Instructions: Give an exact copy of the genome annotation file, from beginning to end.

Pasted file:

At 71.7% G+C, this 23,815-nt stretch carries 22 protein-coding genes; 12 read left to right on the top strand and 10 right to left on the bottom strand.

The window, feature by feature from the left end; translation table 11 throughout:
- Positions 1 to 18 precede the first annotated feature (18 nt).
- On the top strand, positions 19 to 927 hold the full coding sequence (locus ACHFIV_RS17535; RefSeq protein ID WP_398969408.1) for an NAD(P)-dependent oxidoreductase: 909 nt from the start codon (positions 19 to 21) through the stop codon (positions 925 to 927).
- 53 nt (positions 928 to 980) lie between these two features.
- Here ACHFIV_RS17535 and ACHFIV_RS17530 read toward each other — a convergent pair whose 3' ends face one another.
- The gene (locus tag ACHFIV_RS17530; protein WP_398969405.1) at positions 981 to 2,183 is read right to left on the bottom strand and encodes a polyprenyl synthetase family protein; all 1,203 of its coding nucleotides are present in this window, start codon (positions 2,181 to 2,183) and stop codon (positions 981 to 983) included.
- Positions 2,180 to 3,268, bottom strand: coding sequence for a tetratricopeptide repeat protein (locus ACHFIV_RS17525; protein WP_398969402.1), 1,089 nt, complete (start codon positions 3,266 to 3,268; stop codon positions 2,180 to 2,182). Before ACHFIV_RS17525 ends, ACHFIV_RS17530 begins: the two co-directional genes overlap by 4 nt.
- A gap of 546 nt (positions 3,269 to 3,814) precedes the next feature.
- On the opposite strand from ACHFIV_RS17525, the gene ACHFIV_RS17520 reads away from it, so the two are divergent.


At 71.7% G+C, this 23,815-nt stretch carries 22 protein-coding genes; 12 read left to right on the top strand and 10 right to left on the bottom strand.

The window, feature by feature from the left end; translation table 11 throughout:
- Positions 1 to 18 precede the first annotated feature (18 nt).
- On the top strand, positions 19 to 927 hold the full coding sequence (locus ACHFIV_RS17535; RefSeq protein ID WP_398969408.1) for an NAD(P)-dependent oxidoreductase: 909 nt from the start codon (positions 19 to 21) through the stop codon (positions 925 to 927).
- 53 nt (positions 928 to 980) lie between these two features.
- Here ACHFIV_RS17535 and ACHFIV_RS17530 read toward each other — a convergent pair whose 3' ends face one another.
- The gene (locus tag ACHFIV_RS17530; protein WP_398969405.1) at positions 981 to 2,183 is read right to left on the bottom strand and encodes a polyprenyl synthetase family protein; all 1,203 of its coding nucleotides are present in this window, start codon (positions 2,181 to 2,183) and stop codon (positions 981 to 983) included.
- Positions 2,180 to 3,268, bottom strand: coding sequence for a tetratricopeptide repeat protein (locus ACHFIV_RS17525; protein WP_398969402.1), 1,089 nt, complete (start codon positions 3,266 to 3,268; stop codon positions 2,180 to 2,182). Before ACHFIV_RS17525 ends, ACHFIV_RS17530 begins: the two co-directional genes overlap by 4 nt.
- A gap of 546 nt (positions 3,269 to 3,814) precedes the next feature.
- On the opposite strand from ACHFIV_RS17525, the gene ACHFIV_RS17520 reads away from it, so the two are divergent.